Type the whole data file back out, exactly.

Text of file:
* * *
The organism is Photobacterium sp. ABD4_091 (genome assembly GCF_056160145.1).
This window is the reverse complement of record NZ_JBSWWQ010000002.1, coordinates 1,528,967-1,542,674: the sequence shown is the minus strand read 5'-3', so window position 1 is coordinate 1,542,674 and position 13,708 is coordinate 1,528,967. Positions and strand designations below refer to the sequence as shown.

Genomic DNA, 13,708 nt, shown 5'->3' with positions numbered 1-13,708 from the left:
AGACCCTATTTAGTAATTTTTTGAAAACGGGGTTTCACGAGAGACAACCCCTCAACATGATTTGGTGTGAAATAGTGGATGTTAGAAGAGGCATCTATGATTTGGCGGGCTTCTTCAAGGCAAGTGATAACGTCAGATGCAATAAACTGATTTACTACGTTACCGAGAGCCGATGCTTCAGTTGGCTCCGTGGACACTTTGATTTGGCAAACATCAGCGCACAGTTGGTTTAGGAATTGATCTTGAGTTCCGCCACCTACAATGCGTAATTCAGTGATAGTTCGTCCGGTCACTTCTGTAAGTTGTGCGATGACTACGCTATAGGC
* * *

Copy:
The organism is Photobacterium sp. ABD4_091 (genome assembly GCF_056160145.1).
This window is the reverse complement of record NZ_JBSWWQ010000002.1, coordinates 1,528,967-1,542,674: the sequence shown is the minus strand read 5'-3', so window position 1 is coordinate 1,542,674 and position 13,708 is coordinate 1,528,967. Positions and strand designations below refer to the sequence as shown.

Genomic DNA, 13,708 nt, shown 5'->3' with positions numbered 1-13,708 from the left:
AGACCCTATTTAGTAATTTTTTGAAAACGGGGTTTCACGAGAGACAACCCCTCAACATGATTTGGTGTGAAATAGTGGATGTTAGAAGAGGCATCTATGATTTGGCGGGCTTCTTCAAGGCAAGTGATAACGTCAGATGCAATAAACTGATTTACTACGTTACCGAGAGCCGATGCTTCAGTTGGCTCCGTGGACACTTTGATTTGGCAAACATCAGCGCACAGTTGGTTTAGGAATTGATCTTGAGTTCCGCCACCTACAATGCGTAATTCAGTGATAGTTCGTCCGGTCACTTCTGTAAGTTGTGCGATGACTACGCTATAGGC